Around the age of 2.5 to 3 years, your child is likely to become scared of the dark and be waking at night because of this. Or maybe they have become scared of the dark and are refusing to go to bed at a normal bedtime and have become the expert of bedtime delay? These fears are a normal and expected part of a child's development. They are an expert at the imagination and as they read books and watch TV or movies this imagination can move into overdrive.
I remember my sister telling me my niece was obsessed by Mister Fox in the Beatrix Potter books and one night was convinced Mister Fox was coming out of her wardrobe to eat her! She had got herself wedged behind her bedroom door and my sister was on the other side trying to open it. I'm not sure who was crying and screaming the loudest, Freya or my sister!
Acknowledge the fear
It is important to acknowledge their fears. Once a child feels heard about being scared of the dark and validated they are less fearful of the situation. The worst thing you can do is to shame them by saying something like 'you silly boy, of course, there is nothing to be frightened of, you are just being ridiculous'.
Validation is essential to reduce fears. If you fail to validate the problem is still there, just like the elephant in the room. Once you've acknowledged and validated the next step is to explore this issue with them. The best way of doing this with a young child is to use bedtime storybooks with fear of the dark as the main theme. Here is a list of my go-to books for this I recommend reading to your little ones.
- Can't You Sleep Little Bear by Martin Waddell
- I'm not (very) afraid of the dark by Anna Milbourne
- The Pout-Pout Fish in the Big-Big Dark by Deborah Diesen
- Orion and the Dark by Emma Yarlett
- Mika the Bear is Afraid of the Dark by Nicolas Duffaut and Yann Walcker
- Tell Me Something Happy Before I go to Sleep by Joyce Dunbar & Debi Gliori
- Little Owl’s Night by Divya Srinivasan
- There’s a Nightmare in My Closet by Mercer Mayer
- The Owl Who Was Afraid of The Dark by Jill Tomlinson
- The Dark by Lemony Snicket
Once you start reading about other children who are scared of the dark it helps them understand they are not alone. They will feel these fears are normal and can be overcome. And that you as their parent understands them and wants to help them.
What else can you do to help your child get over their fear of the dark?
Use labelled praise to remind them how big and brave they are for going to bed and sleeping in their big boy bed. Labelled praise helps them feel confident and rewards positive behaviours.
Rather than using a night light give them a small torch with a very dim low watt bulb. Having a torch puts them in charge. They can turn it on and check the dark in their room. It's amazing how their imagination can grow and a pile of books can easily turn into a big monster in the dark. When you go to bed make sure to turn their torch off. Remind them that the torch is only for emergencies and if it's used too often it will be taken away - limit-setting and logical consequences.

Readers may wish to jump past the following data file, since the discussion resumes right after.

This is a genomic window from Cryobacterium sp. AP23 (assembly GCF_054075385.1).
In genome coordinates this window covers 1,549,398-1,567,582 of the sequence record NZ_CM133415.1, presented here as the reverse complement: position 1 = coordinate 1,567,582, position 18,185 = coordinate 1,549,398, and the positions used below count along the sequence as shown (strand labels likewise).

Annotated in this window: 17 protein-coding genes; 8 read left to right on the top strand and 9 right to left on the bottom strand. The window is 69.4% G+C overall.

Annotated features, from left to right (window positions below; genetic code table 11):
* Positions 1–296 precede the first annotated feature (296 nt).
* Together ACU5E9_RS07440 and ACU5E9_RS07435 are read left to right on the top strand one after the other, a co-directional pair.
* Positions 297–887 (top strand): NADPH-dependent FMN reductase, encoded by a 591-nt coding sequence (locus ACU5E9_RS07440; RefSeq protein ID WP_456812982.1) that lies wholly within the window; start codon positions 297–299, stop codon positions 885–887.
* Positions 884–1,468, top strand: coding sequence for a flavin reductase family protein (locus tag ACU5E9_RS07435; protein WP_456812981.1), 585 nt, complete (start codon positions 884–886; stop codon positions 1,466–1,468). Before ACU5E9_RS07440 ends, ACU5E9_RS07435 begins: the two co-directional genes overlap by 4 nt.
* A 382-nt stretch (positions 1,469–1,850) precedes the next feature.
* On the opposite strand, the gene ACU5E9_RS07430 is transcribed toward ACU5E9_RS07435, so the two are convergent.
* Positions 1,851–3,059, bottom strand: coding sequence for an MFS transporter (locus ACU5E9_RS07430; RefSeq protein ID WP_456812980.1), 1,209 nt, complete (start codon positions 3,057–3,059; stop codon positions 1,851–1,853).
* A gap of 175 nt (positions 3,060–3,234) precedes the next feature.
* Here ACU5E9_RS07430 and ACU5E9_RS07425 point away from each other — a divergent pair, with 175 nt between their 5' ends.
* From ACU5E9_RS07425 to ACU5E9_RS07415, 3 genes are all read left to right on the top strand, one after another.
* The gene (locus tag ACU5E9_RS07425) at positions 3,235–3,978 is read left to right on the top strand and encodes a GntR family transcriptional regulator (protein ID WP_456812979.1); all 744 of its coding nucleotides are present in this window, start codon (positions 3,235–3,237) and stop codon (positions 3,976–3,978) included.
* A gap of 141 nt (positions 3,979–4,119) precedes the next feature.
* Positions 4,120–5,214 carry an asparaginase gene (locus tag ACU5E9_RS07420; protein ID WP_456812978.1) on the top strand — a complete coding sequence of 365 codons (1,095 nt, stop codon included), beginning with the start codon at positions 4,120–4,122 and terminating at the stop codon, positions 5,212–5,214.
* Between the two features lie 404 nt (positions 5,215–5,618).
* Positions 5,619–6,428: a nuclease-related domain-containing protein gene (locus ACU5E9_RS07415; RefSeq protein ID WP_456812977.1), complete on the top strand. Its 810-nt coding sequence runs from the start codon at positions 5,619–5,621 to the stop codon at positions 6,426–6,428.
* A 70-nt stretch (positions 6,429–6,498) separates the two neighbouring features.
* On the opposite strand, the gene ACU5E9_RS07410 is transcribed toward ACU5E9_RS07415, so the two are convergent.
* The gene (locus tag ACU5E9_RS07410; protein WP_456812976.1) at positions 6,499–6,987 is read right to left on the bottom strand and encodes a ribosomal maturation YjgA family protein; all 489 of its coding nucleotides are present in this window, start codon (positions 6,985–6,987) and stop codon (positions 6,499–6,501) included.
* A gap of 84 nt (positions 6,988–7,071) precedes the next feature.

I'm not a fan of night lights as used longterm they can affect the retina and interfere with melatonin production which leads to early morning waking. Melatonin is lowest at 5 am and any light interferes with its production even the current fashion of using red lights as night lights.
Exposure to light during sleep makes it difficult for the brain to achieve a deeper sleep. The more shallow or light sleep the child gets at night, the more the brain oscillations (activity) sending your child into deeper sleep are negatively affected.
Reading books helps winddown full stop and is an essential part of any good bedtime routine. Choose 5-10 books which are purely bedtime books. These are low key and may have sleeping as a theme. Your child can choose any 2 books out of the 10 on offer. The very last bedtime book is a book you read every single night and needs to have sleeping as its main theme. This last book is a comforting book and not one that discusses fears of the dark. The fear of the dark book is one of the two books to be read before this last one. The last thing you want on your child's mind is a peaceful wind down to the land of nod. My favourite go-to bedtime book is Goodnight Moon by Margaret Wise Brown.
Spraying diluted essential oils such as lavender and chamomile into each corner of the bedroom and onto the pillow as part of the bedtime routine can help. Call it Magic Sleep Dust and or Monsters & Ghosts Begone Spray. I sell these in my online store, they have crystals in the bottle and they are charged with my reiki healing energy.
And lastly how you settle your child to bed can have a positive impact on their psyche and reduce being scared of the dark. Turn the light down low whilst reading the books and use a small bedside light. If they really don't like you leaving whilst they go to sleep try using my Magic Presence sleep technique and either sit just inside the room or on the other side of the door for a week. It is really important to move on with the process otherwise you risk over-attachment. Avoid laying on the bed with them no matter how loud the demands. At 3 years plus this is unlikely to be an emotional need and is often more of a control issue.
If you'd like more info on the Magic Presence method it's in my NEW online Nurture Sleep Program.
Keep calm and in no time peace and sleep will resume.
- Tags: fil_Toddler - Behaviour Food & Sleep toddler development toddler sleep Toddler sleep problems toddler sleep training